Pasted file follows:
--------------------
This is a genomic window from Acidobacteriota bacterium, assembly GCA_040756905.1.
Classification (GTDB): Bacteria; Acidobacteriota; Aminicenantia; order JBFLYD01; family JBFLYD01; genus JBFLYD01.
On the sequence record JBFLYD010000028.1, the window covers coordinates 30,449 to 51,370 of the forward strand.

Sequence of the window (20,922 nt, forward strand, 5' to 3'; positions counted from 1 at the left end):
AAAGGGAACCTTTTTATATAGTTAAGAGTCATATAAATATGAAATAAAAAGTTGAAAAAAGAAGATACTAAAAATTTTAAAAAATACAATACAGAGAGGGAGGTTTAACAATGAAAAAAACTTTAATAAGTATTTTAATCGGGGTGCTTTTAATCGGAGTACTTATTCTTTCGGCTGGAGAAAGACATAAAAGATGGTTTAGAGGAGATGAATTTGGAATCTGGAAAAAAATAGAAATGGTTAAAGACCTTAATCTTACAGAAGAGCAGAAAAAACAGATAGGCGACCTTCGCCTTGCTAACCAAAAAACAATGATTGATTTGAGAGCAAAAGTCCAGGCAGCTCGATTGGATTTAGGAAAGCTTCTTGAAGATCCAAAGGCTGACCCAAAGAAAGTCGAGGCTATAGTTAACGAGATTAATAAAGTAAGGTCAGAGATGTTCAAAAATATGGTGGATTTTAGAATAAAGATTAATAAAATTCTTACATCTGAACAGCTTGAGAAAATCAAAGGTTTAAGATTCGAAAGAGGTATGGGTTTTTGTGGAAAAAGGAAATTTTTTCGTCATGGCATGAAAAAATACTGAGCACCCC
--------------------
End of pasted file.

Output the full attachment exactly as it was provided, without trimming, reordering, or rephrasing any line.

This is a genomic window from Acidobacteriota bacterium, assembly GCA_040756905.1.
Classification (GTDB): Bacteria; Acidobacteriota; Aminicenantia; order JBFLYD01; family JBFLYD01; genus JBFLYD01.
On the sequence record JBFLYD010000028.1, the window covers coordinates 30,449 to 51,370 of the forward strand.

Sequence of the window (20,922 nt, forward strand, 5' to 3'; positions counted from 1 at the left end):
AAAGGGAACCTTTTTATATAGTTAAGAGTCATATAAATATGAAATAAAAAGTTGAAAAAAGAAGATACTAAAAATTTTAAAAAATACAATACAGAGAGGGAGGTTTAACAATGAAAAAAACTTTAATAAGTATTTTAATCGGGGTGCTTTTAATCGGAGTACTTATTCTTTCGGCTGGAGAAAGACATAAAAGATGGTTTAGAGGAGATGAATTTGGAATCTGGAAAAAAATAGAAATGGTTAAAGACCTTAATCTTACAGAAGAGCAGAAAAAACAGATAGGCGACCTTCGCCTTGCTAACCAAAAAACAATGATTGATTTGAGAGCAAAAGTCCAGGCAGCTCGATTGGATTTAGGAAAGCTTCTTGAAGATCCAAAGGCTGACCCAAAGAAAGTCGAGGCTATAGTTAACGAGATTAATAAAGTAAGGTCAGAGATGTTCAAAAATATGGTGGATTTTAGAATAAAGATTAATAAAATTCTTACATCTGAACAGCTTGAGAAAATCAAAGGTTTAAGATTCGAAAGAGGTATGGGTTTTTGTGGAAAAAGGAAATTTTTTCGTCATGGCATGAAAAAATACTGAGCACCCC